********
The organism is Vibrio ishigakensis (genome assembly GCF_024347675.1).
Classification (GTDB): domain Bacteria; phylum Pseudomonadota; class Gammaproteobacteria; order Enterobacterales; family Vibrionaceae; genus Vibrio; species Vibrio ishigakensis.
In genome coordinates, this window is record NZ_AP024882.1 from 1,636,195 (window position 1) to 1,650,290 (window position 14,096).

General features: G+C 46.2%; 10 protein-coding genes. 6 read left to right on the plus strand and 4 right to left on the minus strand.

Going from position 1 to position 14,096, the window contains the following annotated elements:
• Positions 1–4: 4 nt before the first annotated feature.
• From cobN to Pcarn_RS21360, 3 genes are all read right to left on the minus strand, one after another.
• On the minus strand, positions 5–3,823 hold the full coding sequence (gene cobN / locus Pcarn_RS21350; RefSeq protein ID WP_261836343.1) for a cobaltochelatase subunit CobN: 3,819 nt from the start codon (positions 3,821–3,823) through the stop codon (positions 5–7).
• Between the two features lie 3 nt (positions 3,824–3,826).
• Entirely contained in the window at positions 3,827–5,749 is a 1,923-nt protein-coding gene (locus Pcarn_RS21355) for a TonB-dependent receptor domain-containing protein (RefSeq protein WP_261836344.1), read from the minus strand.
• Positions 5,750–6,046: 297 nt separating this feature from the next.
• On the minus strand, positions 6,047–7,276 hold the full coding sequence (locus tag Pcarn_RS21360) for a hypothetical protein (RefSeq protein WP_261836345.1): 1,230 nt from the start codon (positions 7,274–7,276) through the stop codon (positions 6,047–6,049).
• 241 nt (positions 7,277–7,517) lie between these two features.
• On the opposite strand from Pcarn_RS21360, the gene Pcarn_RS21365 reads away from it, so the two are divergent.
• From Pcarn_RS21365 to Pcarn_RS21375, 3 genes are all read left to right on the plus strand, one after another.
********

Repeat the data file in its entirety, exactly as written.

The organism is Vibrio ishigakensis (genome assembly GCF_024347675.1).
Classification (GTDB): domain Bacteria; phylum Pseudomonadota; class Gammaproteobacteria; order Enterobacterales; family Vibrionaceae; genus Vibrio; species Vibrio ishigakensis.
In genome coordinates, this window is record NZ_AP024882.1 from 1,636,195 (window position 1) to 1,650,290 (window position 14,096).

General features: G+C 46.2%; 10 protein-coding genes. 6 read left to right on the plus strand and 4 right to left on the minus strand.

Going from position 1 to position 14,096, the window contains the following annotated elements:
• Positions 1–4: 4 nt before the first annotated feature.
• From cobN to Pcarn_RS21360, 3 genes are all read right to left on the minus strand, one after another.
• On the minus strand, positions 5–3,823 hold the full coding sequence (gene cobN / locus Pcarn_RS21350; RefSeq protein ID WP_261836343.1) for a cobaltochelatase subunit CobN: 3,819 nt from the start codon (positions 3,821–3,823) through the stop codon (positions 5–7).
• Between the two features lie 3 nt (positions 3,824–3,826).
• Entirely contained in the window at positions 3,827–5,749 is a 1,923-nt protein-coding gene (locus Pcarn_RS21355) for a TonB-dependent receptor domain-containing protein (RefSeq protein WP_261836344.1), read from the minus strand.
• Positions 5,750–6,046: 297 nt separating this feature from the next.
• On the minus strand, positions 6,047–7,276 hold the full coding sequence (locus tag Pcarn_RS21360) for a hypothetical protein (RefSeq protein WP_261836345.1): 1,230 nt from the start codon (positions 7,274–7,276) through the stop codon (positions 6,047–6,049).
• 241 nt (positions 7,277–7,517) lie between these two features.
• On the opposite strand from Pcarn_RS21360, the gene Pcarn_RS21365 reads away from it, so the two are divergent.
• From Pcarn_RS21365 to Pcarn_RS21375, 3 genes are all read left to right on the plus strand, one after another.